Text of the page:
Even in retirement Ash Barty’s presence will be weighing on two-time Australian Open champion Victoria Azarenka when she steps on Rod Laver Arena.

There will be shades of Ash Barty in the Australian Open quarter-finals — one two-time champion has declared — despite the reigning champion not even competing at the tournament.

Barty might have called time on her grand-slam-winning career in late 2022, but Melbourne Park champion Victoria Azarenka says her quarter-final opponent, American Jessica Pegula, is reminiscent of the Australian star.

“I will say she plays quite simple, which is I would say is a compliment,” Azarenka said.

“It’s quite easy to be flashy. Not easy, but it’s easier to just go overboard.

“But to have that consistency and simplicity … a player of different style, but Ash Barty is one of the people, she just did certain things so well and over and over and over again.

“I feel like Jess has in her way, in her style, kind of similarity.”

Pegula hasn’t dropped a set since arriving in Australia.

Azarenka, 33, is also facing the hurdle of a lack of sleep after her fourth-round victory ended at 2.17am on Monday morning.

“I feel really good physically,” the Belarusian said.

“Knock on wood.

“But I worked really hard in my off-season. I always work hard, but I felt like I was challenging myself to kind of go a little bit beyond what I usually do, which was very scary.”

Her fear, she explained, was steeped in what she was scared would be a physical failure — which she is now confident is well and truly behind her.

“I was afraid to fail, that I wouldn’t be able to finish certain things. It hurts my ego very much if I cannot complete something,” Azarenka said.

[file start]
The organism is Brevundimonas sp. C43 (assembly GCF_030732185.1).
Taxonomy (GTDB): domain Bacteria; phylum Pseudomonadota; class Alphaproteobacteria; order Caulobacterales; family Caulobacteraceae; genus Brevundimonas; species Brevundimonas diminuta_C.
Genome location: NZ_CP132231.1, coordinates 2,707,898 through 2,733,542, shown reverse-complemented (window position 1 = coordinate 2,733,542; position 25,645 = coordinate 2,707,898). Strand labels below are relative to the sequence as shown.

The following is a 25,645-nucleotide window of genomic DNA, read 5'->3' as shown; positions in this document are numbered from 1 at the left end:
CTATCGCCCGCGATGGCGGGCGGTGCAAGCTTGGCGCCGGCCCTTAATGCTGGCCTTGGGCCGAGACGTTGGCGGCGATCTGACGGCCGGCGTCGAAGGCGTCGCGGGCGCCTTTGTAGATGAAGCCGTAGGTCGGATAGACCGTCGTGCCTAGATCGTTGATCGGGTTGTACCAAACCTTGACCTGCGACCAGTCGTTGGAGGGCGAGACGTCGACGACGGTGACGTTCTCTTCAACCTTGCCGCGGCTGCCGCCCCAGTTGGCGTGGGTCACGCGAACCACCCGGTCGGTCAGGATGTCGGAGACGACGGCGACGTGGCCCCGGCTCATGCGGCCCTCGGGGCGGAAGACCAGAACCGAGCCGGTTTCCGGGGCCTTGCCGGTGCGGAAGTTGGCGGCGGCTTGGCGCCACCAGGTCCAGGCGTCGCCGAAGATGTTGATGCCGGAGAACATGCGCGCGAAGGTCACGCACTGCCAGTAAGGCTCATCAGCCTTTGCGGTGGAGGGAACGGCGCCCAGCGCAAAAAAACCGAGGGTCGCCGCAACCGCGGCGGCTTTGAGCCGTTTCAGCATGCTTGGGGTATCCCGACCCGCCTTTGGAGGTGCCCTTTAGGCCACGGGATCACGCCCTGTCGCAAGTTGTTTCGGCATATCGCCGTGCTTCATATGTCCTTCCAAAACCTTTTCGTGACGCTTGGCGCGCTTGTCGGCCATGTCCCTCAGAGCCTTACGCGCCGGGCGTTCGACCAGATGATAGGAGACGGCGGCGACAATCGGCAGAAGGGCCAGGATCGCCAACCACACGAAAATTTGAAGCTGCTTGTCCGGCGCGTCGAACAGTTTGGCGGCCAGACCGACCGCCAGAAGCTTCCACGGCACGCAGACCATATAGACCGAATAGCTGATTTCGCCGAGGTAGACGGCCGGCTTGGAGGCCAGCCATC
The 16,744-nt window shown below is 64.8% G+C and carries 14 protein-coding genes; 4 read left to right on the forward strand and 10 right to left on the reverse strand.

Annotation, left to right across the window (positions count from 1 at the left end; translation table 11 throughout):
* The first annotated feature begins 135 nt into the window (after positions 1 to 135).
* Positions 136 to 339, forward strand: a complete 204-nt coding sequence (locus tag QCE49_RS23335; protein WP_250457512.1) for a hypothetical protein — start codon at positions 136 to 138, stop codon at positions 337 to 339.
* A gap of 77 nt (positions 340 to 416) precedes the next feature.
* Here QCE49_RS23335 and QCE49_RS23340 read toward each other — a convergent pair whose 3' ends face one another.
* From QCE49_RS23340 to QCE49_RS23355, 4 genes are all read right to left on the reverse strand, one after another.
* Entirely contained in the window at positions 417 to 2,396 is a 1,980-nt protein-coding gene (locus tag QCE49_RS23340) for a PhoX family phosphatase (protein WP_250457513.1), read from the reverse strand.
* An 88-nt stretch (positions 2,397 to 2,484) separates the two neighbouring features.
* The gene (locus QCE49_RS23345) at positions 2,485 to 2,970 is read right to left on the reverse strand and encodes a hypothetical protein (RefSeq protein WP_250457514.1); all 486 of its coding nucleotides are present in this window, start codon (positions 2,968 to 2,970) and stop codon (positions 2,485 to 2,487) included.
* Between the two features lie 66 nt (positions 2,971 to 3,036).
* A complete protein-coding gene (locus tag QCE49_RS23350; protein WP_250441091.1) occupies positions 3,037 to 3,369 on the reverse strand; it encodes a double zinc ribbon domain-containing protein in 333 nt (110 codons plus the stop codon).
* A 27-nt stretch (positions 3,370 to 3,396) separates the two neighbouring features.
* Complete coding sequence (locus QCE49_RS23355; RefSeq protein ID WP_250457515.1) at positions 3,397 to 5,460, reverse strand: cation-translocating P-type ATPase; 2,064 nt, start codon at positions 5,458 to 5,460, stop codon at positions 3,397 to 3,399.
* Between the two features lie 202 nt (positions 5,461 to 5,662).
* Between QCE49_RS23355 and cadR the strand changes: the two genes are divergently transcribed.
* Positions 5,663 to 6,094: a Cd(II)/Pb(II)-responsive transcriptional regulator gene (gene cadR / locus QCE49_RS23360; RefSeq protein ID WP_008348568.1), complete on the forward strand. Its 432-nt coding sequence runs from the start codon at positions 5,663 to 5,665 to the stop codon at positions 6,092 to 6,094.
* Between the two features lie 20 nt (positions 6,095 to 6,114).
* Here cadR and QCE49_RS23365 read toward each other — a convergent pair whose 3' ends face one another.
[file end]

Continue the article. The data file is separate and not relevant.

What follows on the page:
“This off-season I really worked on not being afraid to fail and just give it 100 per cent and kind of be okay with that if it’s not enough, kind of build from there. I think that helps me physically to know that I have that experience from the off-season.

“That also gives me that self-confidence that no matter what the score is, if it’s three hours, whatever, as long as I need to play, as long as I need to, I’ll do it.”

Azarenka’s previous success at Melbourne Park isn’t far from her mind, tapping her name in the parade of champion names that lines the entry to Rod Laver Arena, but it’s time for some new ink in the history books.

“I mean, I made history,” she said.

“For me, my name is always going to be there on the wall. It’s definitely historic for me.

“But I don’t really look back and think about what I have done. I just try to really create new memories.

“I’m not the person who looks back, either regrets or is happy about the past. I do live in the moment. Sometimes too much in the future, being too hopeful.

“It’s not bringing back the wins. I always say that you only remember the good things, you don’t remember the bad things about your wins.

“There were tough roads both times. I try to create new memories. I need space for new memories.”

Originally published as Australian Open 2023: All the quarter-finals news from the women’s draw

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